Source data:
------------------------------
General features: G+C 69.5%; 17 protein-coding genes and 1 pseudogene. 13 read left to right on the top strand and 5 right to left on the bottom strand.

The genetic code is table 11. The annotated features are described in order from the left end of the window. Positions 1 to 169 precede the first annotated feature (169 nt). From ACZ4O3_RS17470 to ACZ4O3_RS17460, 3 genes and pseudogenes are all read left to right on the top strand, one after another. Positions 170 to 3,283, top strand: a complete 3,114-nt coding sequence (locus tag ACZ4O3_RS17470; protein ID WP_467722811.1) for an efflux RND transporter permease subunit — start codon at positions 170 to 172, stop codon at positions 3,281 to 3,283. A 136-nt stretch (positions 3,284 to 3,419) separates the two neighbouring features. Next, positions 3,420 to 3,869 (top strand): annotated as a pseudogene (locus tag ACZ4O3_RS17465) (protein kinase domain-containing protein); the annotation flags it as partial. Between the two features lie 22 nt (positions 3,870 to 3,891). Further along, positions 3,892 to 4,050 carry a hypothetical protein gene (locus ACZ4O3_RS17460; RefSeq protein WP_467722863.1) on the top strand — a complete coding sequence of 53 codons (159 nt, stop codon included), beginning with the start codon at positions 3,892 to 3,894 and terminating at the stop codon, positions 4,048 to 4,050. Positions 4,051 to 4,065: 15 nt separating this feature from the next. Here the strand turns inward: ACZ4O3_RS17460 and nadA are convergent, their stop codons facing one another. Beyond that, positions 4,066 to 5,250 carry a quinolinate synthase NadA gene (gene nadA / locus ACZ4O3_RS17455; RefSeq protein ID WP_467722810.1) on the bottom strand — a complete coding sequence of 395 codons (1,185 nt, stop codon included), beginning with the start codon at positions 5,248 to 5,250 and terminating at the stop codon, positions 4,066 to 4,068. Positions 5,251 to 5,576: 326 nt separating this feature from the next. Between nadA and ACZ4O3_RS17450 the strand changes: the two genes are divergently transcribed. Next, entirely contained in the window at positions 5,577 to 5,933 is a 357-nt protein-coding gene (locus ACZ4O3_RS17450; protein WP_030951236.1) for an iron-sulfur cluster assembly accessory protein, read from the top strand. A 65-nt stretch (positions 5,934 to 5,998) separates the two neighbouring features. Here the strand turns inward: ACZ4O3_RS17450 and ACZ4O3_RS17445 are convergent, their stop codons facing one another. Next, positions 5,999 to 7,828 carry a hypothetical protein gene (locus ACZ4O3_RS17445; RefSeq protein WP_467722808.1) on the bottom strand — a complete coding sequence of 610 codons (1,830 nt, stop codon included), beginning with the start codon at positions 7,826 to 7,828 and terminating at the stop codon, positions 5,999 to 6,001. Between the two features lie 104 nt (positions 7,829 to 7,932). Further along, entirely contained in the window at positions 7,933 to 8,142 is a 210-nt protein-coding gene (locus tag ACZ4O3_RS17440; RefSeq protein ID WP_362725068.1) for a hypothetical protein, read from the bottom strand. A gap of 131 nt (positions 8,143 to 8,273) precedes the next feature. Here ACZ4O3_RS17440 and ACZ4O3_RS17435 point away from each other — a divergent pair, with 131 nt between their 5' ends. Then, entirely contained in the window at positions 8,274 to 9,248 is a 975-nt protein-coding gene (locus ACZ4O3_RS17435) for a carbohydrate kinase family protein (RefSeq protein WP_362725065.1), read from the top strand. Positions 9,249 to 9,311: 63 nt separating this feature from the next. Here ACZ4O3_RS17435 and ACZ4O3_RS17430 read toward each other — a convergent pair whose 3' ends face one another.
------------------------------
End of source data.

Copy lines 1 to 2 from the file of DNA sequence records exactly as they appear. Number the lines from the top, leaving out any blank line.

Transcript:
General features: G+C 69.5%; 17 protein-coding genes and 1 pseudogene. 13 read left to right on the top strand and 5 right to left on the bottom strand.

The genetic code is table 11. The annotated features are described in order from the left end of the window. Positions 1 to 169 precede the first annotated feature (169 nt). From ACZ4O3_RS17470 to ACZ4O3_RS17460, 3 genes and pseudogenes are all read left to right on the top strand, one after another. Positions 170 to 3,283, top strand: a complete 3,114-nt coding sequence (locus tag ACZ4O3_RS17470; protein ID WP_467722811.1) for an efflux RND transporter permease subunit — start codon at positions 170 to 172, stop codon at positions 3,281 to 3,283. A 136-nt stretch (positions 3,284 to 3,419) separates the two neighbouring features. Next, positions 3,420 to 3,869 (top strand): annotated as a pseudogene (locus tag ACZ4O3_RS17465) (protein kinase domain-containing protein); the annotation flags it as partial. Between the two features lie 22 nt (positions 3,870 to 3,891). Further along, positions 3,892 to 4,050 carry a hypothetical protein gene (locus ACZ4O3_RS17460; RefSeq protein WP_467722863.1) on the top strand — a complete coding sequence of 53 codons (159 nt, stop codon included), beginning with the start codon at positions 3,892 to 3,894 and terminating at the stop codon, positions 4,048 to 4,050. Positions 4,051 to 4,065: 15 nt separating this feature from the next. Here the strand turns inward: ACZ4O3_RS17460 and nadA are convergent, their stop codons facing one another. Beyond that, positions 4,066 to 5,250 carry a quinolinate synthase NadA gene (gene nadA / locus ACZ4O3_RS17455; RefSeq protein ID WP_467722810.1) on the bottom strand — a complete coding sequence of 395 codons (1,185 nt, stop codon included), beginning with the start codon at positions 5,248 to 5,250 and terminating at the stop codon, positions 4,066 to 4,068. Positions 5,251 to 5,576: 326 nt separating this feature from the next. Between nadA and ACZ4O3_RS17450 the strand changes: the two genes are divergently transcribed. Next, entirely contained in the window at positions 5,577 to 5,933 is a 357-nt protein-coding gene (locus ACZ4O3_RS17450; protein WP_030951236.1) for an iron-sulfur cluster assembly accessory protein, read from the top strand. A 65-nt stretch (positions 5,934 to 5,998) separates the two neighbouring features. Here the strand turns inward: ACZ4O3_RS17450 and ACZ4O3_RS17445 are convergent, their stop codons facing one another. Next, positions 5,999 to 7,828 carry a hypothetical protein gene (locus ACZ4O3_RS17445; RefSeq protein WP_467722808.1) on the bottom strand — a complete coding sequence of 610 codons (1,830 nt, stop codon included), beginning with the start codon at positions 7,826 to 7,828 and terminating at the stop codon, positions 5,999 to 6,001. Between the two features lie 104 nt (positions 7,829 to 7,932). Further along, entirely contained in the window at positions 7,933 to 8,142 is a 210-nt protein-coding gene (locus tag ACZ4O3_RS17440; RefSeq protein ID WP_362725068.1) for a hypothetical protein, read from the bottom strand. A gap of 131 nt (positions 8,143 to 8,273) precedes the next feature. Here ACZ4O3_RS17440 and ACZ4O3_RS17435 point away from each other — a divergent pair, with 131 nt between their 5' ends. Then, entirely contained in the window at positions 8,274 to 9,248 is a 975-nt protein-coding gene (locus ACZ4O3_RS17435) for a carbohydrate kinase family protein (RefSeq protein WP_362725065.1), read from the top strand. Positions 9,249 to 9,311: 63 nt separating this feature from the next. Here ACZ4O3_RS17435 and ACZ4O3_RS17430 read toward each other — a convergent pair whose 3' ends face one another.